Today’s question comes from a fundraiser whose boss doesn’t think it’s a good idea to promote bequest giving.
Dear Charity Clairity,
My boss doesn’t think it’s worth me spending any energy promoting bequests because, he says, our donors aren’t rich and don’t have much to leave us. Plus, he doesn’t like talking to people about death and finds it off-putting. He thinks others will feel the same way. How can I persuade him this is a good investment in our future, and bequests don’t all have to be made by millionaires?
— Dying to do this!
Tell your boss “little gifts add up.”
Allow me to illustrate by using my lucky number: 13. I want it to be lucky for you too!
And it can be per a recent survey of wills reported on by the Chronicle of Philanthropy revealing you only need 12 to 13 donors making a provision for your organization in their will to reap $1 million. They found the average bequest by everyday donors is $78,630. Some people leave less; some more. However, the first step is to encourage bequests. Actively.
Just like your boss, many people are uncomfortable with their mortality. They so much don’t want to think about it they even neglect to make wills. Someone has to suggest to them this might be a good idea, for any number of reasons – personal, financial, or charitable. It could be a friend or relative. It could be their attorney or financial advisor.Or it could be… their friendly, caring, helpful neighborhood nonprofit fundraiser!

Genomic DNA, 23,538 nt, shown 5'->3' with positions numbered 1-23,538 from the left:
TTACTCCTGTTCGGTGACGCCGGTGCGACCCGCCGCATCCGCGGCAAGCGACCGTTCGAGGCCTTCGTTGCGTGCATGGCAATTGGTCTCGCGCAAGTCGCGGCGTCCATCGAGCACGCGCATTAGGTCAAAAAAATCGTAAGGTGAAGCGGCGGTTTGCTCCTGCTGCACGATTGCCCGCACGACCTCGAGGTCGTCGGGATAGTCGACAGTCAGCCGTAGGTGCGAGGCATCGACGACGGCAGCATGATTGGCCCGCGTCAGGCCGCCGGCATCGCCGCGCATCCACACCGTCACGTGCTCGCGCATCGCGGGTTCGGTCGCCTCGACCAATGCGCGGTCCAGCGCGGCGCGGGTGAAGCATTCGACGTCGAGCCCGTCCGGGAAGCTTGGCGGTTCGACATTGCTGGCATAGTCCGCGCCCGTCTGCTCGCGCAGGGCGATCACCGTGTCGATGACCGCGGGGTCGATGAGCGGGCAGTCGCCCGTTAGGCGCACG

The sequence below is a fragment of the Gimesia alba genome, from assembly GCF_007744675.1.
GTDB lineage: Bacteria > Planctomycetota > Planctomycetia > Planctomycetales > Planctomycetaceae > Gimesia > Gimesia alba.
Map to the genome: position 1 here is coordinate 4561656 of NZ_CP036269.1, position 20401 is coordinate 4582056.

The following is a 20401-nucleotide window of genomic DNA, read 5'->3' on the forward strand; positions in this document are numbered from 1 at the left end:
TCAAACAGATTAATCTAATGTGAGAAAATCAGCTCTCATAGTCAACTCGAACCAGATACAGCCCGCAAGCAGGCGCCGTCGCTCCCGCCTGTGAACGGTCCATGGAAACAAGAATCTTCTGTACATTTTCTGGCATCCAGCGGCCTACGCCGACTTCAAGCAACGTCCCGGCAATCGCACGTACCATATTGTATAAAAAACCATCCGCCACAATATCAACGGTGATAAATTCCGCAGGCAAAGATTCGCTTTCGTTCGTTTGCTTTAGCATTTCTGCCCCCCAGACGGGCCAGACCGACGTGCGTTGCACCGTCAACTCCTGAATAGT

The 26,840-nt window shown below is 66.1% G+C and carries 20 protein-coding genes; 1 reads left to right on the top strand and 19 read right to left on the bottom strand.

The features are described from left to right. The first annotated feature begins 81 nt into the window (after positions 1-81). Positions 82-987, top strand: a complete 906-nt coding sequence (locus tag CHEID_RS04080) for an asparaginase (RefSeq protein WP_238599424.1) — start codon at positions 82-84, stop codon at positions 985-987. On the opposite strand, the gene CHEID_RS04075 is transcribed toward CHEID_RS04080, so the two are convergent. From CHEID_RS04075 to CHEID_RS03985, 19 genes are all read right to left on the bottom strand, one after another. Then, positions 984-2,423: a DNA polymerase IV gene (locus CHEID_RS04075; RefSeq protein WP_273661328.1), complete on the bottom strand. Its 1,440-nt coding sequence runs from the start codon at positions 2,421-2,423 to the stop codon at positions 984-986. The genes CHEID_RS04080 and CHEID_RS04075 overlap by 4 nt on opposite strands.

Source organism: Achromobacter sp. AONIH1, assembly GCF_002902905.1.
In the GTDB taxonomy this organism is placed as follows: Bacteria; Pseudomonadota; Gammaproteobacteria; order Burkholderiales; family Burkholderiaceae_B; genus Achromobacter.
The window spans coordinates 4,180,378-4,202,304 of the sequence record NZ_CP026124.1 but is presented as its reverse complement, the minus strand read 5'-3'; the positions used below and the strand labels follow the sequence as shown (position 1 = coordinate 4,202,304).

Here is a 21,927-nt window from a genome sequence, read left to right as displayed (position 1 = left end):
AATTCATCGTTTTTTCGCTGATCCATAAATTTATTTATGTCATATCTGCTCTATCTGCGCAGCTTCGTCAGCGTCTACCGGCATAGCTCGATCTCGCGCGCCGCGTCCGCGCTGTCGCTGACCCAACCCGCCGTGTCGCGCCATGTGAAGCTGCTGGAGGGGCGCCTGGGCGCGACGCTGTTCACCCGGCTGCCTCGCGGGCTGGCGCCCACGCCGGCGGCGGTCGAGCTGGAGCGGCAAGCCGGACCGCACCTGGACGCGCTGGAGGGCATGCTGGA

People may not know you accept legacy gifts. When they receive messaging from other charities asking them to consider making a bequest, but never receive similar messaging from you, they may naturally assume this is not something you’re set up for.
Getting started is easy and not resource-intensive. Honestly, you don’t need to set up anything special. Begin just by putting it out there in the universe with simple messaging, e.g.:
On your website: “Where there’s a will there’s a way. Consider leaving a legacy to memorialize your important values.”
On your remit envelope: “I have made provision in my will to support this mission!”
In your newsletter: Tell stories of the impact of a previous bequest and/or why a donor decided to leave a bequest.
On your outer mailing envelopes: “Please remember XYZ charity in your will.”
When you’re notified by a lawyer, or family member, that a donor has made provision for your charity in their will, all you need to do is get in touch with them. Find out as much information as you can, including what inspired the gift (maybe you’ll even be able to write a story about them!). Stay in touch and steward them as you would any donor. I’ve actually found once donors make a legacy gift, their annual giving increases as well. Why? They’ve essentially ‘adopted’ you as a family member!
— Charity Clairity
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Claire Axelrad, J.D., CFRE, will inspire you through her philosophy of philanthropy, not fundraising. After a 30-year development career which earned her the AFP “Outstanding Fundraising Professional of the Year” award, Claire left the trenches to begin her coaching/teaching practice. Clairification School has been called “the best bargain in fundraising!” Claire is also featured expert and Chief Fundraising Coach for Bloomerang, She’ll be your guide, so you can be your donor’s guide on their philanthropic journey. A member of the California State Bar and graduate of Princeton University, Claire currently resides in San Francisco California. If you like craft fairs, baseball games, art openings, vocal and guitar, and political conversation, you’ll like to hang out with Claire.